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Microsoft Readies 'InPrivate' And 'Cleartracks' Internet Privacy Tools

Trademark applications show that the features are designed to let users conceal their movements on the Web.

Microsoft has applied for trademarks on two Internet privacy tools that could be included in the forthcoming Internet Explorer 8 Web browser, according to U.S. patent office records.

U.S. Patent and Trademark Office records show that Microsoft applied to trademark the name Cleartracks on July 30. The term, according to the application, refers to "computer programs for accessing and using the Internet and the World Wide Web, and computer programs for deleting search history after accessing Web sites."

The application was filed on behalf of Microsoft by Seattle-based trademark attorney William Ferron, records show.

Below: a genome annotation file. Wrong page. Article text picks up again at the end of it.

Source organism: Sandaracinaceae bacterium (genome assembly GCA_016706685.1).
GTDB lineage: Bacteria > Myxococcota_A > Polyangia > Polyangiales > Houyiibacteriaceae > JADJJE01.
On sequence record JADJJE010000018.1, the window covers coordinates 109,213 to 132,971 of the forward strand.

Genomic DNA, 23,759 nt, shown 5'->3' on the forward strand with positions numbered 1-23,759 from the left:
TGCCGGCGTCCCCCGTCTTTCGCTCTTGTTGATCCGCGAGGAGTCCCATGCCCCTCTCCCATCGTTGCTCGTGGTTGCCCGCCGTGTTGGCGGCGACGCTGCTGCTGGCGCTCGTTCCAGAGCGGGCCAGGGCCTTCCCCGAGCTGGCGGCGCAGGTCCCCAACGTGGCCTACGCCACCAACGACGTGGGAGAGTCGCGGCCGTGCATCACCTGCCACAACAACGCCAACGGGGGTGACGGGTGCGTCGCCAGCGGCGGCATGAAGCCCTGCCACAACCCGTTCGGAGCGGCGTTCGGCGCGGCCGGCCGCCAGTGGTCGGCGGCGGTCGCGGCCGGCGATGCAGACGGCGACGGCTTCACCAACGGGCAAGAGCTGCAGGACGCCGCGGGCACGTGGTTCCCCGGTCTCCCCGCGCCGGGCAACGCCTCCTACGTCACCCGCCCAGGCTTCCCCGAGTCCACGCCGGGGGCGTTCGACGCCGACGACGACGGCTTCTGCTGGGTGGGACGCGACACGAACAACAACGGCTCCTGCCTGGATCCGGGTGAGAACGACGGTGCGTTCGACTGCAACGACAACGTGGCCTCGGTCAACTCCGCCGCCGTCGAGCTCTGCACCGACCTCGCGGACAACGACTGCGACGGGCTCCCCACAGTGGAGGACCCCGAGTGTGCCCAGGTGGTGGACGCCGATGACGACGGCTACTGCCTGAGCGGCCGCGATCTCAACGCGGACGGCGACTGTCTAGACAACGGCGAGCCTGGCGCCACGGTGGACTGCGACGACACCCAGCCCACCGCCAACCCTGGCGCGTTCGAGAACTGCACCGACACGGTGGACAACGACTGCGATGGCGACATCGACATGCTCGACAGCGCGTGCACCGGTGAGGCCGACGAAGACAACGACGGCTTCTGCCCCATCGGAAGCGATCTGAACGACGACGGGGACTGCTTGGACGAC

Also on July 30, Microsoft applied to trademark the term InPrivate. The application says InPrivate refers to "computer programs for disabling the history of file caching features of a Web browser, and computer software for notifying a user of a Web browser when others are tracking Web use and for controlling the information others can access about such use."

The second application was also filed by Ferron on behalf of Microsoft.

Many current Web browsers, including Explorer 7, leave a trail of digital breadcrumbs that can reveal a user's path across the Web. In the past, such information has been used by law enforcement officials investigating suspected criminal behavior, by employers keeping tabs on workers' browsing habits, and even by jealous spouses who suspect their partners of cheating or frequenting porn sites.

Explorer 8 is expected to be available sometime this year. It's possible the company is planning to add InPrivate and Cleartracks to the browser, though Microsoft has not confirmed this. The features could, in effect, give users a privacy mode that would allow them to surf the Web without leaving an electronic wake for others to find.

Internet Explorer 8 is currently undergoing beta testing.

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